Raven Row Gallery
Raven Row Gallery
Raven Row is a contemporary art exhibition centre housed in a pair of listed 17th-century buildings in Spitalfields, originally built for Huguenot silk weavers.


In the Middle Ages, this part of Spitalfields was the site of St Mary Spital, the largest hospital in Europe. Around 1690 a pair of dwellings were constructed at 56 and 58 Artillery Lane. In the 1750s the houses were rebuilt as luxury shops by Huguenot silk merchants.

In 1827 no. 58 was given a new Regency facade. Unfortunately, the prosperity brought by the weaving industry did not last, and the Spitalfields area became an impoverished area, housing workers in the food markets nearby.

The historic houses were damaged by fire in the 1950s and again in the 1970s. They were empty and deteriorating before Alex Sainsbury stepped in to create a gallery space for contemporary art, blending the historic architecture of the 18th-century interiors with a modern exhibition area.

The architecture firm 6a transformed the historic interiors into an exhibition space, retaining as much as possible of the original 18th-century interiors architecture. The upper floors house visiting artists and art curators, while the ground floor exhibition space.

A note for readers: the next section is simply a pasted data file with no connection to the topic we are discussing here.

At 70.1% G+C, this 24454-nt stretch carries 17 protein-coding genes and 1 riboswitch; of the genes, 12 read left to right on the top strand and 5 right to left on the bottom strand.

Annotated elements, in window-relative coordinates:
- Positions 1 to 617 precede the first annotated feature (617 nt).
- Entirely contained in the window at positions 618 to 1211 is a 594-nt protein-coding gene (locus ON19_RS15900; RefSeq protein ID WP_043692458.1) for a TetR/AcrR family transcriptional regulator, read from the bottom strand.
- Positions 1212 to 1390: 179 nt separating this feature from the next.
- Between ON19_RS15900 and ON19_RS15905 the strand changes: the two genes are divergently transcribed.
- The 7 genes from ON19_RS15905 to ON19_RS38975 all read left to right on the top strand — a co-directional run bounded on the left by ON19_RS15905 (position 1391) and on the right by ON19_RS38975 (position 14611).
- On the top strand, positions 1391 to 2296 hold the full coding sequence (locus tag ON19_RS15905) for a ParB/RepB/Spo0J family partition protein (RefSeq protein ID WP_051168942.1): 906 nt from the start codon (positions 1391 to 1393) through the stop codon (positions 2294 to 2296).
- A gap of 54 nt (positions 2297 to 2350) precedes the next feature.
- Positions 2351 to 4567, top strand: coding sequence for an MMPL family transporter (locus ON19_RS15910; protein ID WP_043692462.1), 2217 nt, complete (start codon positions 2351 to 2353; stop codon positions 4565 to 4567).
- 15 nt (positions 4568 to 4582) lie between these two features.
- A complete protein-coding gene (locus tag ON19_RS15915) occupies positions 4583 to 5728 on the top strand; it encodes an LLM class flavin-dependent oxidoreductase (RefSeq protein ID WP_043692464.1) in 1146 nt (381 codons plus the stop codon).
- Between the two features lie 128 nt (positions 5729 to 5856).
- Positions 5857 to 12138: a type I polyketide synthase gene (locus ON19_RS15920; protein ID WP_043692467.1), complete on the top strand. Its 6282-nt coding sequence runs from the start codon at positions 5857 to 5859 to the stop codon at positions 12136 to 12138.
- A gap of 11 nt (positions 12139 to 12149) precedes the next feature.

The gallery was launched in 2009 and the first exhibit was 'Please Add to and Return' by New York pop artist Ray Johnson. It takes its name from its location; this section of Artillery Lane was known as Raven Row until 1895.

The ethos of Raven Row is to make art more accessible to a non-specialist audience. The gallery is run on a non-profit basis, and the building houses the non-profit book publisher Four Corners Books.

The closest underground station is Liverpool Street Station - take the Bishopsgate exit.